Do Pelvic Floor Gadgets Work?
Updated: Apr 11
For a year, I ran free weekly drop-in sessions on pelvic health, in my living room. The display of various pelvic floor gadgets was always the scene-stealer. We are surrounded by time-saving aids in our life and often see devices as a shortcut to doing pelvic floor exercises. But do they actually work?
The short answer IS...
Apps can make it easier to get into the habit of exercising and training devices that you put inside your vagina can help you get motivated and maximise your results. But with any gadget or aid, the key pre-requisite is to do the exercises in the right way. Also, strengthening your muscles is not always the right starting point.
You can only truly understand how to properly work your pelvic muscles with a specialist women's health physiotherapist who will do a vaginal examination and will give you personalised advice. All women's health physiotherapists will tell you that the ultimate goal is for you to be able to do pelvic floor exercises without any aid.
The best approach is to go and see a specialist physio first, before investing in a costly gadget, to learn about the state of your muscles and understand what gadgets are right for you. For example, a reminder app to keep on track with the exercises, or an electrostimulation device to wake up those muscles, or a biofeedback device to visualise what you are doing, or you might realise you do not need any gadgets at all.
Two things to consider
Based on my experience of two birth recoveries, talking to 200+ women and 150+ health professionals, there are two aspects to consider in using gadgets:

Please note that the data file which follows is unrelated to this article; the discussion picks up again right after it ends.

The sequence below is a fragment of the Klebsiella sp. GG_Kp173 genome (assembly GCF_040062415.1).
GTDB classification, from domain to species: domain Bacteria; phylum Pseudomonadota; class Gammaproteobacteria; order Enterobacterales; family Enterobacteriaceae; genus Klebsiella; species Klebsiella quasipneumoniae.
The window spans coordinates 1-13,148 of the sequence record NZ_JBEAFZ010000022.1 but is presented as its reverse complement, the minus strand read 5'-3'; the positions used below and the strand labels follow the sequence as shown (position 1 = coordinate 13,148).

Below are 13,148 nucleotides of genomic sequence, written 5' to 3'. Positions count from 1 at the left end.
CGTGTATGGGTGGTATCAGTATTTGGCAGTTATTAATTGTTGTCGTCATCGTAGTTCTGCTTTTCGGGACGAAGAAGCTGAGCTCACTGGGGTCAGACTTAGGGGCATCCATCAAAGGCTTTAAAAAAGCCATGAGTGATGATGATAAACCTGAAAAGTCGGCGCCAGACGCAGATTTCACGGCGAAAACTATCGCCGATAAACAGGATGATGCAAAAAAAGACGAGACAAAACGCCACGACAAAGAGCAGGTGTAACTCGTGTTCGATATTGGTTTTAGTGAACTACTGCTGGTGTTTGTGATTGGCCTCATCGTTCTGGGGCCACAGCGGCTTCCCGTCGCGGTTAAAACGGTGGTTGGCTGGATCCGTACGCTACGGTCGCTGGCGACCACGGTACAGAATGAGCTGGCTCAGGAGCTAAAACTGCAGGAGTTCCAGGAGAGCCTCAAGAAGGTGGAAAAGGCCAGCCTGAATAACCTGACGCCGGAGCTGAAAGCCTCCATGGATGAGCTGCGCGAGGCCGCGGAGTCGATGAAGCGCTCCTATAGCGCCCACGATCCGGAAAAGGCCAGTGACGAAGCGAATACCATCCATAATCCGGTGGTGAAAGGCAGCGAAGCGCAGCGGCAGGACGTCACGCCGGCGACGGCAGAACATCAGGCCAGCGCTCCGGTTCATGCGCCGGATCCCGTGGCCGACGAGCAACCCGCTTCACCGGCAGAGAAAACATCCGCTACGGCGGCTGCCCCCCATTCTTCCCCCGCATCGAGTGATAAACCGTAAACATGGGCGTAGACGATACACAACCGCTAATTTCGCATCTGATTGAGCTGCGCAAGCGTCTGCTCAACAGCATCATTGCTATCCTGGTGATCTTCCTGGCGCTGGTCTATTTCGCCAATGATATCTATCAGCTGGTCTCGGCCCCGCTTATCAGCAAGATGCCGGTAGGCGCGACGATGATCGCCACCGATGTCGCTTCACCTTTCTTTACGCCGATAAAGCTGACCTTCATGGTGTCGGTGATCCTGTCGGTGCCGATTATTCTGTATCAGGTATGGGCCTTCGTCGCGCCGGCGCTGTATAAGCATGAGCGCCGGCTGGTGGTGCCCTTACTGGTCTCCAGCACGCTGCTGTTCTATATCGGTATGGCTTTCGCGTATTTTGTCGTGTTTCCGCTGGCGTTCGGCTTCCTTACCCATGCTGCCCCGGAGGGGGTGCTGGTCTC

Everyone's pelvic floor is unique. Using strengthening devices is not always the most effective or even appropriate starting point. Your overall health matters too.
Ultimately, you want to be able to use your pelvic muscles efficiently without any aid.
#1 Everyone's pelvic floor is unique
Various factors affect your pelvic floor function and using gadgets to strengthen your muscles might not be the most appropriate starting point for you.
Your pelvic floor might be tense after pregnancy and labour. You can't efficiently exercise a cramped muscle. You will need to relax it first. The ability to relax your muscle completely between squeezes is an essential skill for your pelvic muscles to have an optimal range.
If you have had an episiotomy or a perineal tear, the scar tissue around the area has a different texture to the rest of the muscle. It may restrict the muscle's optimal range. The scar tissue can also become tight and may become attached to layers below. This may cause discomfort during intercourse and during activity. A specialist physio can assess if scar tissue is of concern and needs massaging.
Your pelvic bones might be misaligned after pregnancy and birth. Misaligned pelvis changes the pull on the pelvic muscle, and that can affect its optimal function.
You might have a prolapse and not know about it. With prolapse, your vaginal tissues are weaker. Therefore some devices that you put inside your vagina may not be appropriate in the management of prolapse or make your prolapse worse.